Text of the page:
The Abahuzamugambi coffee collective, which was launched in 1999 in the town of Maraba, will be awarded the prize for its achievements in one of the poorest areas of Rwanda, the southwestern Swedish city of Gothenburg said in a statement.
“It can be difficult enough for rich countries to take steps to protect the environment and it is often even more difficult in poor countries,” city council leader Göran Johansson said in the statement.
“That’s why it feels extremely right that the jury has decided to reward a small cooperative in Rwanda that is working so successfully with organic coffee production and social work,” he added.
The collective, which today has more than 2,000 members, uses no fertilizer or chemical insecticides and all sales profits, nearly three million dollars last year, go directly to the coffee growers.
The collective, which counts more than 50 percent women, has had a huge social impact in the area, the prize organizers say.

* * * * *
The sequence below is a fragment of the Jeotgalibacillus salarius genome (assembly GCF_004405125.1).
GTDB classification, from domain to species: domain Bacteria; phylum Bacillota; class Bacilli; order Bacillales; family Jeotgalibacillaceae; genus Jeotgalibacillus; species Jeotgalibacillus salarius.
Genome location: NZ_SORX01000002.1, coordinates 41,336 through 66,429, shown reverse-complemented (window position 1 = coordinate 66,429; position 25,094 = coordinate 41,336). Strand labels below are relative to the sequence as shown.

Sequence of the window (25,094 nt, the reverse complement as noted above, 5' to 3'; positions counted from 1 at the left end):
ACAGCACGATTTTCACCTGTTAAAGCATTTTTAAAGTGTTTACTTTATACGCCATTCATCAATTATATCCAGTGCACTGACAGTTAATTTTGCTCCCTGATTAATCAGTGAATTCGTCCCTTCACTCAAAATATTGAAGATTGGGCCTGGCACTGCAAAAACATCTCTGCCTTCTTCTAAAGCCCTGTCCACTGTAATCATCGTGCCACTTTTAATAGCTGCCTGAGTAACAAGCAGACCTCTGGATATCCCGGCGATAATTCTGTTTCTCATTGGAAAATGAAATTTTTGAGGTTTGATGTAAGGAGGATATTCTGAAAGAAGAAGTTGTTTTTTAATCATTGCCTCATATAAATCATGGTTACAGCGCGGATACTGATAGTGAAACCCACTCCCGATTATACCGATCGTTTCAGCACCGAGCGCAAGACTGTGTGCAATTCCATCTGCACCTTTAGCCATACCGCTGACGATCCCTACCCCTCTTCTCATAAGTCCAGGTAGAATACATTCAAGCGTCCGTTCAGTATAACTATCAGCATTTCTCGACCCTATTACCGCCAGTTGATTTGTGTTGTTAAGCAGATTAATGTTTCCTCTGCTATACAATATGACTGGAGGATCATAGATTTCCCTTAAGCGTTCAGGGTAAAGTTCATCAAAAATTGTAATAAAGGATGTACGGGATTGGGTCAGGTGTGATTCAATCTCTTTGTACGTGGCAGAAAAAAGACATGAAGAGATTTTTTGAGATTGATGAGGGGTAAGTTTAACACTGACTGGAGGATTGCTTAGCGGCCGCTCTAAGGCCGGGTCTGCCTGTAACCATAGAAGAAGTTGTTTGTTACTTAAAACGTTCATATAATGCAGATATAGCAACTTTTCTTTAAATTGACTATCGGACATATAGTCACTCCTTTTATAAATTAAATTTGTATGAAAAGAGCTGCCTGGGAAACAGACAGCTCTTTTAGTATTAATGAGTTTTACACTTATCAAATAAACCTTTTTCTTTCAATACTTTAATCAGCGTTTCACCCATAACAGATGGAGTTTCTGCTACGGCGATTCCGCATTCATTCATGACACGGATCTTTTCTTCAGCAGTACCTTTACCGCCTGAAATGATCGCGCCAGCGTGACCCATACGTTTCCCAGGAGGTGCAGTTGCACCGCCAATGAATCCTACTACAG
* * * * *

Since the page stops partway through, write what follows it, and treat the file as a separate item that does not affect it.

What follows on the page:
“One of the many positive effects in the local community is that 80 percent of children now attend school, compared to 10 percent before the cooperative started. Roads have been built, water pipes have been laid and local businesses have begun to emerge,” organizers said.
The Rwanda Maraba Bourbon coffee exported to the United States and several European countries tasted better than regular coffee, Johansson said.
Representatives of the collective will accept the prize and a check for one million Swedish kronor at a ceremony at the Museum of World Culture in Gothenburg on November 24.
The City of Gothenburg’s International Environmental Prize has been awarded each year since 1999.
Last year, economists Joan Bavaria of the US and Tessa Tennant of Britain won the prize for their so-called sustainable investment funds.